The Corrections

The Corrections - Jonathan Franzen

It has been a long time since I've read anything like this. I mostly avoid contemporary literature (except for the kind with spells and spaceships, and that is [let's be honest] mostly not literature) so 'The Corrections' came like a blow to the face.

My mother is Enid. No she isn't, but Franzen's characterization of Enid made me think of my mother in the same light. The others didn't have so much personal resonance for me, but they fit into the world so well - even when Chip made a Couplandesque there-and-back-again jaunt to Eastern Europe it seemed completely legitimate and fair.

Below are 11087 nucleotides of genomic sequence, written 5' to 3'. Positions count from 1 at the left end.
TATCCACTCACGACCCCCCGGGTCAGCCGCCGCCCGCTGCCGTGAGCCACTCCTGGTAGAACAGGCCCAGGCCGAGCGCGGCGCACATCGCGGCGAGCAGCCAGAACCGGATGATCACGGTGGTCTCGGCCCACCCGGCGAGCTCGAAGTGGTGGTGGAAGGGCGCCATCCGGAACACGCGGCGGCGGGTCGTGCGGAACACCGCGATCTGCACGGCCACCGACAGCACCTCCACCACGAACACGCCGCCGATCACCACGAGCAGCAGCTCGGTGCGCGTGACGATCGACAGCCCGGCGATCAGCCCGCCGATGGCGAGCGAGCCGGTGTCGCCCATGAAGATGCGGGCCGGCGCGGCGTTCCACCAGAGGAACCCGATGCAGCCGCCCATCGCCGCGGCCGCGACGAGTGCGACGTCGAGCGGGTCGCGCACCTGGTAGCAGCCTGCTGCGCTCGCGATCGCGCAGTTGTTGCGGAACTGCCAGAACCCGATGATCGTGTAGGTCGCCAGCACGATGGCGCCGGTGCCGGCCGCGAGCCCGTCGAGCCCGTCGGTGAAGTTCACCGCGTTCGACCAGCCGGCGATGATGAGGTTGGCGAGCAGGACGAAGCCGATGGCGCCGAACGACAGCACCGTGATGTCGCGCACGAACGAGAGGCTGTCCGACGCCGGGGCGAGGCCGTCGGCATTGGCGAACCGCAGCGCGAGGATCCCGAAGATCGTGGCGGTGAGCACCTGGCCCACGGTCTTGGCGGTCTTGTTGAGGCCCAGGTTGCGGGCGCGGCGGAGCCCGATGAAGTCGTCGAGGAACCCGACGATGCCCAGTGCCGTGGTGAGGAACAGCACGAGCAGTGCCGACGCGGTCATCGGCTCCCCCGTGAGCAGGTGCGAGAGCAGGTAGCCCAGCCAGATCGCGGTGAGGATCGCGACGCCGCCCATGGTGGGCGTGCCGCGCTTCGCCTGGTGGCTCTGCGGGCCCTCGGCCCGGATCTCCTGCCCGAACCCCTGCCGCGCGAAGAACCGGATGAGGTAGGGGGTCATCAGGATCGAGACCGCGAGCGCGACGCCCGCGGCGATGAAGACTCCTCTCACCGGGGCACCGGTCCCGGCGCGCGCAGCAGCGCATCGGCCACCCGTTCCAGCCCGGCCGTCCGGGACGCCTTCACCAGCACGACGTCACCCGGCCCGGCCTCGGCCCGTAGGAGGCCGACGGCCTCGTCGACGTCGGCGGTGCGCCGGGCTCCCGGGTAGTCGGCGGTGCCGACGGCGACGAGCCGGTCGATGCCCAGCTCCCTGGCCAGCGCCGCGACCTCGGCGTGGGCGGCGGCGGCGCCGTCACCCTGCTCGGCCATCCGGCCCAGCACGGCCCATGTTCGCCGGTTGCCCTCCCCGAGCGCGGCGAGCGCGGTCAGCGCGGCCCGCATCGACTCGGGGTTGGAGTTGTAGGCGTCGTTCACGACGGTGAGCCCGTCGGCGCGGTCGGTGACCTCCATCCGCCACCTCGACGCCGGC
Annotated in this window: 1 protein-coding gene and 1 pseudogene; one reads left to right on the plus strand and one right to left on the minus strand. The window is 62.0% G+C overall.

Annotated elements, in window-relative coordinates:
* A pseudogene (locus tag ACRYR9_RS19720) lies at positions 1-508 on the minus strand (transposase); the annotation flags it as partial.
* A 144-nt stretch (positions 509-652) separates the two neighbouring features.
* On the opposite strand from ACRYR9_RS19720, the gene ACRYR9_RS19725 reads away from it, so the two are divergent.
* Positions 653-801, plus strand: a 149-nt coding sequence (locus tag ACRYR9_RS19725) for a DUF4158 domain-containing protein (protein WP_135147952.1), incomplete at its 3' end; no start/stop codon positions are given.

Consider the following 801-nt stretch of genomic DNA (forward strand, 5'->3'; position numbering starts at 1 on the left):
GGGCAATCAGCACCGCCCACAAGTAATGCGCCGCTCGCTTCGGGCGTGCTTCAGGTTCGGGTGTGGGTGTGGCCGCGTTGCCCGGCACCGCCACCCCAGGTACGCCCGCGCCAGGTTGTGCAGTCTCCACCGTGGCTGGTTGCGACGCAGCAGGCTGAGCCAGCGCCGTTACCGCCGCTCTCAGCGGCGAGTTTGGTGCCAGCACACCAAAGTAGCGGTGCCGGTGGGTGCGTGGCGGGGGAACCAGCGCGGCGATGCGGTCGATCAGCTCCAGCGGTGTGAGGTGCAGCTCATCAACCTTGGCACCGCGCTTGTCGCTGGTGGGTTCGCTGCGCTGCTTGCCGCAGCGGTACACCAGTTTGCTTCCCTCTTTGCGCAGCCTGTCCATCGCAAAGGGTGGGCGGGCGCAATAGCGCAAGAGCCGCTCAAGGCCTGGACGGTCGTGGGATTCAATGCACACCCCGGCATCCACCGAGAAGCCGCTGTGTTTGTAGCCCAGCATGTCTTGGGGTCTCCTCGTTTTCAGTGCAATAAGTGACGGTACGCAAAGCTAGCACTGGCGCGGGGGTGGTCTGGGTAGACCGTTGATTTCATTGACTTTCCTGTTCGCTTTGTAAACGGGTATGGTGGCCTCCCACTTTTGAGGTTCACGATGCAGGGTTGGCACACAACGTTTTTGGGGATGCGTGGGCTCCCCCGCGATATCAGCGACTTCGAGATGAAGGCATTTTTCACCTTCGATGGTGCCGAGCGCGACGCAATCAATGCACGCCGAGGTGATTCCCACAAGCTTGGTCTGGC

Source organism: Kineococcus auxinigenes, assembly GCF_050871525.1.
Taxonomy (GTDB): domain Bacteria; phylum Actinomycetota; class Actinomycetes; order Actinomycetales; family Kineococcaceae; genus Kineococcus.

I am wary of hype, I hate to be led to thinking highly of an author only to find more pretentious critic-bait. Franzen may be pretentious, but his bait works for me. The book is a parade of pathetic life-choices and cringey situations and downright depressing realities of day to day living and, not just growing up, but aging; by the end of the book all of this is somehow uplifting.

Mr. Franzen, I will drink some more of your kool-aid.